Huntington’s Disease can start showing symptoms anytime from age two to old age. Huntington’s progresses at different speed for different people, so patients live from ten to 30 years. A “genetic stutter” in one of the 23 chromosomes in the human gene code makes the brain lose nerve cells. This physical change produces behavioral changes, from irritability to hallucinations or psychosis; abnormal arm, leg, head, and face movements; speech, memory, and judgment problems; and depression. Medication, psychotherapy, and occupational therapy can help these conditions, while individually tailored caregiving can help patients manage their symptoms.

When incorrectly folded proteins spread through the brain, they make brain tissues spongy. This leads to Creutzfeldt-Jakob Disease. This dementia progresses very quickly. Like other dementias, it leads to memory loss, personality changes, and sometimes hallucinations. Unlike other dementias, its symptoms include speech impairment, jerky muscle contractions, balance and coordination difficulties, seizures, rigid posture, and changes in gait. Sadly, there’s no known cure or treatment, but, as dementia.org advises, “by understanding the scope of the condition, you can better support the condition in a loved one.”

Unlike other dementias, Normal Pressure Hydrocephalus is treatable and, to a certain extent, reversible. When cerebrospinal fluid builds up in and bloats the brain’s ventricles, they press against, and damage, the surrounding tissue. Its main symptoms include slowed thinking, unsteady walking and leg weakness, and loss of bladder control later on. Surgically inserting a tube and draining the excess fluid can reduce many of the symptoms, and medication can help control them.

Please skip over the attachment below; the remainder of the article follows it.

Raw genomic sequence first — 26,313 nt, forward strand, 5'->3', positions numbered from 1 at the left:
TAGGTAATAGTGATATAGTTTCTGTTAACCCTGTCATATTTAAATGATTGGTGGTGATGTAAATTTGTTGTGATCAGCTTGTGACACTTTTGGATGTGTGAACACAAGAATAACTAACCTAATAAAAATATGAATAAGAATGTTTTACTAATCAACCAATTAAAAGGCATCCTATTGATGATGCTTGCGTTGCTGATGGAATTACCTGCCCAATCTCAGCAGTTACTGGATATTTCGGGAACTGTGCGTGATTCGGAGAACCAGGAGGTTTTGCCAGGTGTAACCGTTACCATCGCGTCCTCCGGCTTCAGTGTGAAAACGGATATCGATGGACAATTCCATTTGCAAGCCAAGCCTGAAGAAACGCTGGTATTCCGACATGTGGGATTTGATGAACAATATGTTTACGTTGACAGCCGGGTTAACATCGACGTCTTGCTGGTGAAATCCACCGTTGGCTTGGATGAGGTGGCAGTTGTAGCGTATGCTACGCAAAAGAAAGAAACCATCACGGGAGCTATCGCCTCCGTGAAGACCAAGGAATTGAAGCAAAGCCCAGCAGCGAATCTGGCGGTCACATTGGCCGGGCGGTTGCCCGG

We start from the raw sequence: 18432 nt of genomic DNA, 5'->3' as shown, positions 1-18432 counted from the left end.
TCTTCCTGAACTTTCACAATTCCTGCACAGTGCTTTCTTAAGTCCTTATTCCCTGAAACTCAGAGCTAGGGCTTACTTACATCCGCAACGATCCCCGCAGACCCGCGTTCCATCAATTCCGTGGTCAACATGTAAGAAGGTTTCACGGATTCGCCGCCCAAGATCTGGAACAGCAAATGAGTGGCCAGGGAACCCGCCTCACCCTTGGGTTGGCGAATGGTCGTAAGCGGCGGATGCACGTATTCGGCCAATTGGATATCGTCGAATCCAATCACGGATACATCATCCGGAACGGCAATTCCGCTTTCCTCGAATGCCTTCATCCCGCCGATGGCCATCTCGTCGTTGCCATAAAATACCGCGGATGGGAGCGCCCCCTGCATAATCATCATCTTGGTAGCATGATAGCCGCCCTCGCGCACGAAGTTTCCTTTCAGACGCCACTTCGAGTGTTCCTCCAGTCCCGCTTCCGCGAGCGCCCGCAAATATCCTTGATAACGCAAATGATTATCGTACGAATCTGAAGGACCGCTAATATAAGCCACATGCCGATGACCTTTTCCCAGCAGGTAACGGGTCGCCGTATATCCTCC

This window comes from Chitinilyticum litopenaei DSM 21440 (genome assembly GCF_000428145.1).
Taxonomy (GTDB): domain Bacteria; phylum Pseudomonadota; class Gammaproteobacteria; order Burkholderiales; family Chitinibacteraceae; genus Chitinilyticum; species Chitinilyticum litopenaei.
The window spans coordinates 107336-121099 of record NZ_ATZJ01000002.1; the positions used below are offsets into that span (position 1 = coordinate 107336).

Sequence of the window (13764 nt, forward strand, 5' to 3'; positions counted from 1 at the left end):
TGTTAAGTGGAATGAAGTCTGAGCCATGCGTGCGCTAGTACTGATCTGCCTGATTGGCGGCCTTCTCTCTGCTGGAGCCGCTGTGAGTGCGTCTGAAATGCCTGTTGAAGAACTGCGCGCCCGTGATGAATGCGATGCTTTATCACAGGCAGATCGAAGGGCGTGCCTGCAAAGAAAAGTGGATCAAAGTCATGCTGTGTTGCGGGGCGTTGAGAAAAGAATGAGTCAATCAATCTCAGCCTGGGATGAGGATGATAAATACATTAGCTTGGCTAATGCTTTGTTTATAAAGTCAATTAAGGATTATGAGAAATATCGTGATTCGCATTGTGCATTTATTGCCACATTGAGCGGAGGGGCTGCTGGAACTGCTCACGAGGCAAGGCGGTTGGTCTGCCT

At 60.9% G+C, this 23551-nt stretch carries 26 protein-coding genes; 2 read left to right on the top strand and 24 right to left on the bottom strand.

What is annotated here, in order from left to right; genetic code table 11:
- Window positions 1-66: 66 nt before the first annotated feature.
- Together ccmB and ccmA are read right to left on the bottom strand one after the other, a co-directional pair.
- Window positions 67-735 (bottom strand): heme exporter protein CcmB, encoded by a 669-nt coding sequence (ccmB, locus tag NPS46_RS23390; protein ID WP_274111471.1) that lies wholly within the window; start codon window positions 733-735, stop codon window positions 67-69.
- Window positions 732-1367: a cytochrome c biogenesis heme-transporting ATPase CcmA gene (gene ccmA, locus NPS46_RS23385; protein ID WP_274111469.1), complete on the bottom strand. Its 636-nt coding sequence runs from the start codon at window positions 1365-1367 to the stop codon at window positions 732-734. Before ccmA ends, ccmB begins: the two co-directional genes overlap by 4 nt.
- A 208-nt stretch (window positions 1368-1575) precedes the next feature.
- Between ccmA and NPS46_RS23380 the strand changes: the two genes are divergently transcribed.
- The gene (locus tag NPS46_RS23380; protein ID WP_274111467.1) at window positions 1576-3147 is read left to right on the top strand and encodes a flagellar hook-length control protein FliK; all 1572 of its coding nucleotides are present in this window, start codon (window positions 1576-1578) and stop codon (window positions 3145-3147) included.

Wernicke-Korsakoff Syndrome is a one-two punch. Punch number one is Wernicke encephalopathy, most often caused by alcohol abuse. Excessive drinking creates permanent brain damage by starving the brain of vitamin B1. (So can HIV/AIDs, bariatric weight-loss surgery, long-term dialysis, extreme nausea and vomiting during pregnancy, and long periods of IV therapy without B1 supplements.) Vitamin B1 injections can improve its symptoms: confusion, delirium, vision difficulty, and lack of muscle coordination. As those symptoms ease, punch number two, Korsakoff Psychosis, caused by permanent damage to the brain’s memory centers, kicks in. Its symptoms include mild to severe memory loss, difficulty forming new memories, making up words or stories to compensate for memory loss, and hallucinations. Permanent brain damage is, well, permanent. But abstinence from alcohol and maintaining a healthy, balanced nutritional diet can slow the progression.

Different types of dementia affect different people differently, with different pacing. So caregiving needs to be anything but a check-off-the-box affair. That’s why we get to know our clients and their families with a thorough three-part needs assessment, covering everything from physical, psychological and mental status to mobility issues and nutritional needs and legal wishes. Why we custom-design a holistic, coordinated care plan based on each client’s individual needs. And why our monthly nursing assessments involve not just checking vital signs, but carefully tracking changes and updating the caregiving plan accordingly.

Whether for dementia or regular aging, please contact us to see the difference that kind of individual approach can make.

Next: Part 3 – Stages of Dementia